Tamaryokucha, otherwise known as Guricha or “curly tea” is a common type of green tea in Japan. What makes this tea different from other green teas is that it is rolled into coiled comma shapes rather then being kneaded into needle like shapes.
This tea is shaded for 2 weeks prior to harvesting, and you will find a combination of deep green leaves with pale yellow stems mixed in. The stems are one of the aspects that makes the flavor of this tea unique. They give the tea a full bodied flavor rather than the full vegetal flavor you would normally associate with a Japanese green tea. I like to think of this as a gateway to the world of Japanese green tea. Some people might have a hard time fully diving into a Gyokuro and Sencha. I always find these amazing Japanese green teas that I am obsessed with and then when I try to share them with a friend or a family member, they end up saying “This tastes like grass!” Perhaps they need to try a middle ground first. I think Tamaryokucha is good for this because it has a full-bodied almost smoky flavor that many people may be accustomed too. The vegetal flavor is still there, but it is subtle. If you hold the flavor in your mouth for a few seconds, you will begin to notice the tartness of the tamaryokucha. You can taste the tart and umami flavors on the back of your tongue and they linger for quite some time. You can taste the tannins as your mouth begins to go dry.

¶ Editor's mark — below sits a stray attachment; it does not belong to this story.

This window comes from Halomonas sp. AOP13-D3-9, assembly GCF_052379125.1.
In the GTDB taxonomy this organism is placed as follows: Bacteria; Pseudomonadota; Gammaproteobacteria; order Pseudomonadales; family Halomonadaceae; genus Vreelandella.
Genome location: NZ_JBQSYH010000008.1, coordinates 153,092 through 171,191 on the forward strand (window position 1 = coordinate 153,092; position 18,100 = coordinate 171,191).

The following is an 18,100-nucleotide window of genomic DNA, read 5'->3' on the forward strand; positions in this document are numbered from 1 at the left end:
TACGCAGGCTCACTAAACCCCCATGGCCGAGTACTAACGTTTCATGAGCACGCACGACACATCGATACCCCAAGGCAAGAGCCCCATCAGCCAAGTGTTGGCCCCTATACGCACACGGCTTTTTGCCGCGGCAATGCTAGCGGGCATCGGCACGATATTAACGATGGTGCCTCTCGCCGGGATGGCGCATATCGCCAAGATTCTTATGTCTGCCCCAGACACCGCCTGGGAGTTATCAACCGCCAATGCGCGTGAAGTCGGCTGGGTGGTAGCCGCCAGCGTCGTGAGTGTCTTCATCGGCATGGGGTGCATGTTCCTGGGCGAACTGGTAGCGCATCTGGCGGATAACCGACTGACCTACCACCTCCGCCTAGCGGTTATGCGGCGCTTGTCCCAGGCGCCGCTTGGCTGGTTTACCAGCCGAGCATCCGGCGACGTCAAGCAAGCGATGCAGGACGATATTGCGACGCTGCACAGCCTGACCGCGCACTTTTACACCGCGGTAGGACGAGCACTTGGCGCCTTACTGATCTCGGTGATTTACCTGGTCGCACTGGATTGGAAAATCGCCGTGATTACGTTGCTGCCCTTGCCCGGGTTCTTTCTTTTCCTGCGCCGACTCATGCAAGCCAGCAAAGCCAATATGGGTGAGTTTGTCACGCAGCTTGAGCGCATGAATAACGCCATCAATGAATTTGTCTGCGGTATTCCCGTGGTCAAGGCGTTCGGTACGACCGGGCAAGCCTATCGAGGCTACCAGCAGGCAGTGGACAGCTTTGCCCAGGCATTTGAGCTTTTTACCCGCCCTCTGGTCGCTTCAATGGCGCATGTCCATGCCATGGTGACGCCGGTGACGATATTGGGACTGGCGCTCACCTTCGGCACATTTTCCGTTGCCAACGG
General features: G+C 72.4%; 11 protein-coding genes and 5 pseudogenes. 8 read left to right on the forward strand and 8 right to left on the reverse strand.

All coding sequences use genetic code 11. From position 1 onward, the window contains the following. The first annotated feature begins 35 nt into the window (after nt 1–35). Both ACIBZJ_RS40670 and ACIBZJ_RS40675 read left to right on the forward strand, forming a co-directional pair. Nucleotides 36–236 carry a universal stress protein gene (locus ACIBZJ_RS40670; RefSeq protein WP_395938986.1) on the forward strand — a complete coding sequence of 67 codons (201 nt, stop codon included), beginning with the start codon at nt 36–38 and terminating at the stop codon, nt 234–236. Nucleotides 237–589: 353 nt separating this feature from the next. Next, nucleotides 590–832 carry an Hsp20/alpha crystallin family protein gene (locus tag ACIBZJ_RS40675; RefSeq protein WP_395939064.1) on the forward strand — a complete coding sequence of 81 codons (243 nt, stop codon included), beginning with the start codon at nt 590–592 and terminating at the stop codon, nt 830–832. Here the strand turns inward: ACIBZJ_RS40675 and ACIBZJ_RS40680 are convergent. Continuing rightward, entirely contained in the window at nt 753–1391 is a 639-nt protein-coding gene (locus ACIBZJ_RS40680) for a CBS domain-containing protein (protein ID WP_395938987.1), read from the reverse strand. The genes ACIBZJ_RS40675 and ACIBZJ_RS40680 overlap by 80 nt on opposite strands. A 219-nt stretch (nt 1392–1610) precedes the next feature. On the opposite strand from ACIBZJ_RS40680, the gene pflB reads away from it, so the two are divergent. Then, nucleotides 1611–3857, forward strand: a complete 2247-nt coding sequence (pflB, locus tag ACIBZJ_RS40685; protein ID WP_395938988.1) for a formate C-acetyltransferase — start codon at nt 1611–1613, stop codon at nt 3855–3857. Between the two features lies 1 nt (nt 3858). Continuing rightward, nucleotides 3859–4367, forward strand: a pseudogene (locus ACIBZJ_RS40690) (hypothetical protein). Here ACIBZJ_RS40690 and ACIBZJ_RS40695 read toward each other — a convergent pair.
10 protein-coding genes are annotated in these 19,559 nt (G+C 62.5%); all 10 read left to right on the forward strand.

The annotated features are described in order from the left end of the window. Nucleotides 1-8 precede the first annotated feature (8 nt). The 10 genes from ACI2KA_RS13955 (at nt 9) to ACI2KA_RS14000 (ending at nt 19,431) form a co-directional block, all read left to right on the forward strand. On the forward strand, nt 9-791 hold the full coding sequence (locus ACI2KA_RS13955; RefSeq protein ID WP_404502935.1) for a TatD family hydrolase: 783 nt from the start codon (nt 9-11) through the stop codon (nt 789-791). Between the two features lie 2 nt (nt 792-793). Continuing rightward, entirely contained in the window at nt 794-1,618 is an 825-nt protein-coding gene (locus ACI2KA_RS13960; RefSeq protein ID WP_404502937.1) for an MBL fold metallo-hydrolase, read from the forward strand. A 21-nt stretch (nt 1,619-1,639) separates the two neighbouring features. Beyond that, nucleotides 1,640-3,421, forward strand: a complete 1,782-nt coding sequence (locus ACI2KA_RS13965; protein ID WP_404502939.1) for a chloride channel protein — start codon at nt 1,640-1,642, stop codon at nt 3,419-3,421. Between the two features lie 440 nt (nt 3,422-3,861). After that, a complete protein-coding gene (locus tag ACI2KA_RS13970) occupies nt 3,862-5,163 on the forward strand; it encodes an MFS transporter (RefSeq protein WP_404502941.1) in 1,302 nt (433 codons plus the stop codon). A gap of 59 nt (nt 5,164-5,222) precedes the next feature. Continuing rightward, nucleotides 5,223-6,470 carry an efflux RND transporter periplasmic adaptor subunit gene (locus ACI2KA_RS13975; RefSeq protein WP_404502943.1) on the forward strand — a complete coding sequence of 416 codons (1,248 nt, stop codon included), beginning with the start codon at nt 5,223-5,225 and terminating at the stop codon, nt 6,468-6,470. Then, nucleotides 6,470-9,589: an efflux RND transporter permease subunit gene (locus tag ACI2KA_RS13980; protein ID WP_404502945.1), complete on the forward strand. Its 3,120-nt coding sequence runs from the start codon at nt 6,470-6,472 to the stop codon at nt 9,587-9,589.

On the second steeping, you get a lot of the original aroma of the tea, but the flavor takes on an entirely different profile. You begin to notice a little bit more of a sweetness and the subtle notes of almond begin to take the front stage, whereas before they were masked by the strong vegetal notes of hay and fresh cut grass. I’m normally not one for a third steeping, so I’m going to leave it here for now. I do however enjoy picking up on the great differences between the first and second steepings of tea.
I loved being able to try this tea and I am so grateful to NIO teas for giving me the opportunities to try all these different flavors. This particular tea was produced by Satoru Fujisako on the Hinokuni Kumamoto tea farm on the island of Kyushu, near by Nagasaki. You can see a small map of the island of Kyushu and where the farm is located on the back of the package, which is a nice touch. This farm has been producing teas for 2 generations that are certified organic not only by Japan, but also the EU, US and Canada.